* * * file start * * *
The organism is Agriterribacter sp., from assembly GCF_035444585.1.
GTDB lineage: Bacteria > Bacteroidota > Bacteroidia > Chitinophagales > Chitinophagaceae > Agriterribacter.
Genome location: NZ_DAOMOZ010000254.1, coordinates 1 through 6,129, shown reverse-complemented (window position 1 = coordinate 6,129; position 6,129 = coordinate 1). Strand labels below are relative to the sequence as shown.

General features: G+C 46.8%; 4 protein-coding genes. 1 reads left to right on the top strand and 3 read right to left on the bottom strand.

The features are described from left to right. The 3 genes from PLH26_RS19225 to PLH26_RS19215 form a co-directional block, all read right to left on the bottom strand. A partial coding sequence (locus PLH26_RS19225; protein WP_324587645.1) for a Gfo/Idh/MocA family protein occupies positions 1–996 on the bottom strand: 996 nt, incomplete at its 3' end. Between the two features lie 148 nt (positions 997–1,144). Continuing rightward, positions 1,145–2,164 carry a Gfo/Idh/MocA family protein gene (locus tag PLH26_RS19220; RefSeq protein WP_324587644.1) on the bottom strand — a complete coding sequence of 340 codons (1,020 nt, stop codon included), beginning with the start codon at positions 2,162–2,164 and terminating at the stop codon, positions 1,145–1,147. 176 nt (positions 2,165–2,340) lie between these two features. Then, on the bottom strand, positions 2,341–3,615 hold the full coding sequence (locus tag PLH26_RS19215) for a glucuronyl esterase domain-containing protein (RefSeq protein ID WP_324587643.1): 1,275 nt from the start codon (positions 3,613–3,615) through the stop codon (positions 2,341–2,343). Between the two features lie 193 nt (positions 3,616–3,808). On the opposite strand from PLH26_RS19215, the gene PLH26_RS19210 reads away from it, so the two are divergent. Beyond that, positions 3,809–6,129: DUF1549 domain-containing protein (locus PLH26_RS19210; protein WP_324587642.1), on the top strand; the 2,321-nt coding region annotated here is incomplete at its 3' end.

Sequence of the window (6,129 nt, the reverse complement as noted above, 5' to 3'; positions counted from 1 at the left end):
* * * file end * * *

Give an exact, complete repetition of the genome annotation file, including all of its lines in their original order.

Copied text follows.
The organism is Agriterribacter sp., from assembly GCF_035444585.1.
GTDB lineage: Bacteria > Bacteroidota > Bacteroidia > Chitinophagales > Chitinophagaceae > Agriterribacter.
Genome location: NZ_DAOMOZ010000254.1, coordinates 1 through 6,129, shown reverse-complemented (window position 1 = coordinate 6,129; position 6,129 = coordinate 1). Strand labels below are relative to the sequence as shown.

General features: G+C 46.8%; 4 protein-coding genes. 1 reads left to right on the top strand and 3 read right to left on the bottom strand.

The features are described from left to right. The 3 genes from PLH26_RS19225 to PLH26_RS19215 form a co-directional block, all read right to left on the bottom strand. A partial coding sequence (locus PLH26_RS19225; protein WP_324587645.1) for a Gfo/Idh/MocA family protein occupies positions 1–996 on the bottom strand: 996 nt, incomplete at its 3' end. Between the two features lie 148 nt (positions 997–1,144). Continuing rightward, positions 1,145–2,164 carry a Gfo/Idh/MocA family protein gene (locus tag PLH26_RS19220; RefSeq protein WP_324587644.1) on the bottom strand — a complete coding sequence of 340 codons (1,020 nt, stop codon included), beginning with the start codon at positions 2,162–2,164 and terminating at the stop codon, positions 1,145–1,147. 176 nt (positions 2,165–2,340) lie between these two features. Then, on the bottom strand, positions 2,341–3,615 hold the full coding sequence (locus tag PLH26_RS19215) for a glucuronyl esterase domain-containing protein (RefSeq protein ID WP_324587643.1): 1,275 nt from the start codon (positions 3,613–3,615) through the stop codon (positions 2,341–2,343). Between the two features lie 193 nt (positions 3,616–3,808). On the opposite strand from PLH26_RS19215, the gene PLH26_RS19210 reads away from it, so the two are divergent. Beyond that, positions 3,809–6,129: DUF1549 domain-containing protein (locus PLH26_RS19210; protein WP_324587642.1), on the top strand; the 2,321-nt coding region annotated here is incomplete at its 3' end.

Sequence of the window (6,129 nt, the reverse complement as noted above, 5' to 3'; positions counted from 1 at the left end):